What is upper blepharoplasty?

Upper Eyelid Blepharoplasty surgery  is a surgical operation to address excess eyelid skin, hooded eyelids and lift droopy eyelids. This surgery can assist with ageing changes seen in people in their 40s, 50s and 60s. 


Top 3 conditions addressed: 

Very effective treatment to address:
  1. Hooded eyelids,
  2. Droopy eyelids, and
  3. Excess eyelid skin.

The following ageing changes around the upper eyelid often prompt patients to seek remedial treatments

  • Excess upper eyelid skin that causes heaviness and eyelid hooding
  • The eyelid can droop due to weakness, also called eyelid ptosis
  • The eyelid can move up (eyelid retraction)
  • The eyelid muscle may be weak or scarred and eyelid closure may be incomplete risking damage to the eye
  • There may be excessive upper eyelid fullness due to bulging fat or upper eyelids hollow and sunken eyelids due to loss of fat. 
  • Absent or a very high eyelid crease or an asymmetric eyelid crease.
  • Uneven eyelids


Surgical or non-surgical options?

Non-Surgical options using skin tightening devices like plasma pens may be useful in select number of cases that have very small amount of loose skin. But surgery is a definitive  treatment for hooded eyelids, droopy eyelids, and excess eyelid skin.


Can men have upper blepharoplasty eyelid surgery

Yes, men can undergo eyelid surgery too. Men undergo eyelid surgery to treat hooded eyelids, droopy eyelids and eyebags which are very effective as they offer a definitive solution.


What is an Eyelift?

An eyelift is another term used to refer to upper eyelid surgery or blepharoplasty to open up the eyes to improve vision. Eyelift is not to be confused with Browlift which is surgery of the eyebrow. Both browlift and blepharoplasty are frequently combined to support the eyelid.


What causes droopy eyelids?

The eyelids are delicate and complex structures that can be affected by a variety of conditions. There are many causes of eyelid drooping or acquired ptosis.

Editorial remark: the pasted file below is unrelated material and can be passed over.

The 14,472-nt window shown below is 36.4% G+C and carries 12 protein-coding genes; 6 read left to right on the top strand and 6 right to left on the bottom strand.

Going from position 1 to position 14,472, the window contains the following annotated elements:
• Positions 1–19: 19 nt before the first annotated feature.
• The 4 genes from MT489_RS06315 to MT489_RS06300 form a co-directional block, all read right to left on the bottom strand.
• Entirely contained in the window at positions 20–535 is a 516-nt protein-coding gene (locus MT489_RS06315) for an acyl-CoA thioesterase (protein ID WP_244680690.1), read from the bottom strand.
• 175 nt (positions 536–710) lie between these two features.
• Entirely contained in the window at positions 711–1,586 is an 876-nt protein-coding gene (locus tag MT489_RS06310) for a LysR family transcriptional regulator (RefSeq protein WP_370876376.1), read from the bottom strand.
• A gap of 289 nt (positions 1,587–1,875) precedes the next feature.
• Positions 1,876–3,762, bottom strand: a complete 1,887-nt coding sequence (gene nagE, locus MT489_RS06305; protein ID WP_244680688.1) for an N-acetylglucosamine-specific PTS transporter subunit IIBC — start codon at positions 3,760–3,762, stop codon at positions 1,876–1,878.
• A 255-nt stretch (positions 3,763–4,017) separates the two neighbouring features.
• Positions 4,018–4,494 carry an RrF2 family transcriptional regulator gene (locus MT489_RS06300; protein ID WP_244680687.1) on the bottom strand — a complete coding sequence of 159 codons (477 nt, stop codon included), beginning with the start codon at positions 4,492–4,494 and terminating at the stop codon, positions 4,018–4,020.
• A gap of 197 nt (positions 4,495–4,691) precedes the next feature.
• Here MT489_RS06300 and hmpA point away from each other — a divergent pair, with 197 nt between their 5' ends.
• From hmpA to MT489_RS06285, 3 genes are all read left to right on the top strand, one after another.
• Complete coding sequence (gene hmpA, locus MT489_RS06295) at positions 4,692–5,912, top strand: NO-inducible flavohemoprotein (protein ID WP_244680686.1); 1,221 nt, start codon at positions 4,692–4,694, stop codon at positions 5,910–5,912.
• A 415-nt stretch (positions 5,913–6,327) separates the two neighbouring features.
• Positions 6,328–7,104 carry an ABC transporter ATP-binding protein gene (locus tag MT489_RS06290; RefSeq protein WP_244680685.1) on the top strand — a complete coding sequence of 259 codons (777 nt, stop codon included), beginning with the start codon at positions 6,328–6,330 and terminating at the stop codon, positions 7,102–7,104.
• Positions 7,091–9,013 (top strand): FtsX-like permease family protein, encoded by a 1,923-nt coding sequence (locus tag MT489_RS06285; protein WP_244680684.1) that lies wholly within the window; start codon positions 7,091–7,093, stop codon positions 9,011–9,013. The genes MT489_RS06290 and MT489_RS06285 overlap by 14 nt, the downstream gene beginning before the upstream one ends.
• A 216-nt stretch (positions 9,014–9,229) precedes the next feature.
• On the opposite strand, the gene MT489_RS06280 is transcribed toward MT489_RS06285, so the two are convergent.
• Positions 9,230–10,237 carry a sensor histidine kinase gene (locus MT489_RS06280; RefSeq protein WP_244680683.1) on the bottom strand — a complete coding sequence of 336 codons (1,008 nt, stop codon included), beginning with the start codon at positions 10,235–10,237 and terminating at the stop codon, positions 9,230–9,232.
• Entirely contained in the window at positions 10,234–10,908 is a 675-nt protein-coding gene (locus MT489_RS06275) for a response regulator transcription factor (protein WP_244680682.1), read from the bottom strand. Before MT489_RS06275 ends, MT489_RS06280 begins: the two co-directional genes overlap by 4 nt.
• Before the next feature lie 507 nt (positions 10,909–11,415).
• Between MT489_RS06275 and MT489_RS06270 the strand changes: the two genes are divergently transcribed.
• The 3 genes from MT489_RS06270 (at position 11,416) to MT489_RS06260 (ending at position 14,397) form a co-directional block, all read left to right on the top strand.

The commonest cause of droopy eyelids

  • Overstretching and disinsertion of the muscle and the tendon that opens the upper eyelid due to age related changes

Other causes include

  • Eyelid growth, tumours or swelling
  • Muscular and neurological problems
  • Nerve damage in the eye muscles.
  • Trauma to the eyelid structures including nerve injury
  • As a complication of anti-wrinkle injections.


Why do patients complain that their upper eyelids become heavy?

Eyelids become fatigued due to over activity of the eyelid muscle resulting in a feeling of heaviness. Nowadays overuse is related to long hours of focusing on a computer screen, tablet or a smart phone. It is estimated that on average people spend in excess of 8 hours per day in front of a screen.  When you are young, your eyelid muscle and the surrounding tissues cope better with prolonged strain.
However, as you get older features such as excess eyelid skin, excess fat and droopy brow add additional weight on the upper eyelid exaggerating the sensation of ‘eyelid heaviness’. This is frequently accompanied by frontal headaches due to the constant activity of the forehead muscle.


  • Headaches, particularly tension headaches in the forehead area especially at the end of the day. 
  • Neck pain due to straining
  • A feeling of eyelid heaviness at the end of the day despite the routine use of glasses.
  • Smudging of eyeshadow due to overhang of excess skin


  • Eyebrow elevation, high arched eyebrows or uneven eyebrows in an attempt to compensate for restricted visual fields
  • Overhanging excess skin on the upper eyelids touching the eyelashes or hooding making the eyelids weak or droopy looking 
  • A hollow look in the eye socket, due to loss of fat.
  • Tired look due to droopy or weak eyelids
  • Fat bulges in the upper eyelid and loose excess and crepey skin.
  • Reduced eyeshadow space.
  • Uneven or asymmetric eyes
  • Uneven asymmetric eyelid crease


  • Vision is bad despite wearing reading glasses.
  • Difficulty reading in dim light situations such as early morning or late in the evening.
  • Difficulty driving at night 
  • Restaurant menus are hard to read often requiring a bright source of light like a torch on your smart phone.
  • Occasionally run into objects because you did not see them coming.